International Holocaust Remembrance Day

January 27, 2019 by J-Wire Newsdesk
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This Sunday 27 January, the world commemorates International Holocaust Remembrance Day and the 74th anniversary of the liberation of Auschwitz.

During the Holocaust

The global campaign surrounding this day pledges #WeRemember, so that the memory and lessons of the Holocaust are never forgotten. Nearly 75 years since the end of World War II, the Holocaust survivor generation is dwindling, and intolerance and bigotry continue to occur. Yet there are still survivors who have not spoken about their wartime experiences.

More than 10 Holocaust survivors, who until recently had not talked publicly about their experiences of the Holocaust, have come forward in the last couple of years to share their testimonies with the Sydney Jewish Museum and speak to visiting student groups.

The Museum’s Head of Education, Dr Rebecca Kummerfeld, explains that “Auschwitz was liberated 74 years ago, and yet many survivors are still overcome with the pain, they remain unable to speak. For those few who now feel ready to share their stories, it is still a painful process. But they are motivated by a sense responsibility to the memorialise victims of the holocaust and by the need to tell their story while they are still able.”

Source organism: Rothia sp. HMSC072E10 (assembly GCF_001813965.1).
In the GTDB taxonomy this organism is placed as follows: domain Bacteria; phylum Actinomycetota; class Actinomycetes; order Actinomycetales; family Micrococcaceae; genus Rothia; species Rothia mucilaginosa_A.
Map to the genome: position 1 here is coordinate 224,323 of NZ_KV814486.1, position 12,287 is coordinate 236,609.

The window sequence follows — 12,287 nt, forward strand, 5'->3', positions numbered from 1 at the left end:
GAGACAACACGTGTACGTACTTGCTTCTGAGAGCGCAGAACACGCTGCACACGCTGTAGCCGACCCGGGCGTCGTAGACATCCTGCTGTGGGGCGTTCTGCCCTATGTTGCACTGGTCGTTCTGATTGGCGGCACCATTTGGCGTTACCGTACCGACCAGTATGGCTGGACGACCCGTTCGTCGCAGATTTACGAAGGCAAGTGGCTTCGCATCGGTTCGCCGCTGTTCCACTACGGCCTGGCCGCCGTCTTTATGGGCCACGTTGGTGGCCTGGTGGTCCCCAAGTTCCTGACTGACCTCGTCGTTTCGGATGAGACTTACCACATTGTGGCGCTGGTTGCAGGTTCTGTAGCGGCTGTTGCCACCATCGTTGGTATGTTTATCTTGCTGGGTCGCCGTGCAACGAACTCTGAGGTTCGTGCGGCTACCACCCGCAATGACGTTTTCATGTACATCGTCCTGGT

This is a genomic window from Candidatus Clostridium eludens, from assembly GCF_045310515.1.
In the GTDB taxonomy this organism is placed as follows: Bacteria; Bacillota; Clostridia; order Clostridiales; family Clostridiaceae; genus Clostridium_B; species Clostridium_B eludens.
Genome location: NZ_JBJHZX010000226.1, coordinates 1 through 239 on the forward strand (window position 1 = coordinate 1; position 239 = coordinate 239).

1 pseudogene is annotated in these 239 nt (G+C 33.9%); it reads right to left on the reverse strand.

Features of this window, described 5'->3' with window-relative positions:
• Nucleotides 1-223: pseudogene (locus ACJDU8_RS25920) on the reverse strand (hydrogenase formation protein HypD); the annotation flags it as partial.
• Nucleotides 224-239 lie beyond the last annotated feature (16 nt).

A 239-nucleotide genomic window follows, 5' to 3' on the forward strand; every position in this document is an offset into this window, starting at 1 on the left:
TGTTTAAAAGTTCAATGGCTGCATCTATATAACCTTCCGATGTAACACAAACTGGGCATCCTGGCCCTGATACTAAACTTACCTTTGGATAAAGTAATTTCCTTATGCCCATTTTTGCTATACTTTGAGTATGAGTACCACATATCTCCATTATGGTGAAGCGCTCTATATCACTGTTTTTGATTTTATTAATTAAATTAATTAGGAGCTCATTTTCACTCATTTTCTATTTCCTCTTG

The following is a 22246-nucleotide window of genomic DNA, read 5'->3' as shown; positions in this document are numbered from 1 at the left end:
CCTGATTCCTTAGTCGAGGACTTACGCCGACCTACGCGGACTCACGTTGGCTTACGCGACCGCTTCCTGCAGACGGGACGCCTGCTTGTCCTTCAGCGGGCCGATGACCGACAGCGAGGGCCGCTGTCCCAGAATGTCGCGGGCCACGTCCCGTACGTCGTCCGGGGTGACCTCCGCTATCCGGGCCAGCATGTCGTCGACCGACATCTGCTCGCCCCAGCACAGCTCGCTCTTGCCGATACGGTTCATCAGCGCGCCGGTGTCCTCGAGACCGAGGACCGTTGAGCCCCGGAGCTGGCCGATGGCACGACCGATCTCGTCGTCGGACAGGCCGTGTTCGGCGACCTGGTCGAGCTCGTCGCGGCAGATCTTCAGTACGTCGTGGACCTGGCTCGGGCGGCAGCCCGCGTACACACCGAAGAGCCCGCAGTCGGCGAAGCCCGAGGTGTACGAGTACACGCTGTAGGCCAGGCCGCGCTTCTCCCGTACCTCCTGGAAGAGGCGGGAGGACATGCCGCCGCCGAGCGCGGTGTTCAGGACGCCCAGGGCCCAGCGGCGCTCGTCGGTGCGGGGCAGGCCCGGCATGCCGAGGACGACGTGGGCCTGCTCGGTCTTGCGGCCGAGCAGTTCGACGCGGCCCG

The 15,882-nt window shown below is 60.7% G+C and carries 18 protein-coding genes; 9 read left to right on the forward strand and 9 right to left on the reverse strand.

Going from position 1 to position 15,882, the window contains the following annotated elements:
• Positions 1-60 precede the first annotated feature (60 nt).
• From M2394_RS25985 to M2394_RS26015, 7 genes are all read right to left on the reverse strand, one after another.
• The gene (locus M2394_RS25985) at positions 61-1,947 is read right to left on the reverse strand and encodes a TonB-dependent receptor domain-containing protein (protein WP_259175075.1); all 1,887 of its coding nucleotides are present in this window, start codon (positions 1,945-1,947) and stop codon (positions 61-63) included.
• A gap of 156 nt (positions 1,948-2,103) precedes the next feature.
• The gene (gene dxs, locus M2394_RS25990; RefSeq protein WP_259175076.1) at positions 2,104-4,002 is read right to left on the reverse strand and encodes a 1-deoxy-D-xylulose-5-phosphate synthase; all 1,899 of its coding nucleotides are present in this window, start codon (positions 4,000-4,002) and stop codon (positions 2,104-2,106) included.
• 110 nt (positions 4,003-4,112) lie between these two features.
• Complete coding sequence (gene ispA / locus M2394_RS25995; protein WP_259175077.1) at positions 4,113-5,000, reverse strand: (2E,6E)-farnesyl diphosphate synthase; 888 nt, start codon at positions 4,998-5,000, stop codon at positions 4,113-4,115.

Bosnian-born Holocaust survivor, Aviva Fox, had not spoken about her experiences of the Holocaust until a couple of years ago. After an incredible revelation from the family who saved her life, Fox felt confident that her story was actually worth telling and approached the Sydney Jewish Museum. Foxadmitted that although only starting to talk later in life, she strongly believes “it is our duty to open up and talk about it.”

The process of telling one’s story for the first time is difficult, and the trained team at the Museum act as supports to new survivors throughout their journey. “When a survivor approaches theMuseum, we invite them to share their story with us on their own terms. Sometimes, after years of holding memories to themselves, survivors will offer up a continuous narrative as memories flood to the surface. Over a period of weeks or months, we work with survivors to prepare them for the experience of speaking in front of an audience, regularly checking in to see how they are and tryingto ensure they feel emotionally supported through the process.” – Dr Rebecca Kummerfeld.

The Sydney Jewish Museum is hoping to reach survivors of the Holocaust who have not shared their stories to record their testimony for posterity or speak to student groups at the Museum. Contact the Museum on 9360 7999, or email


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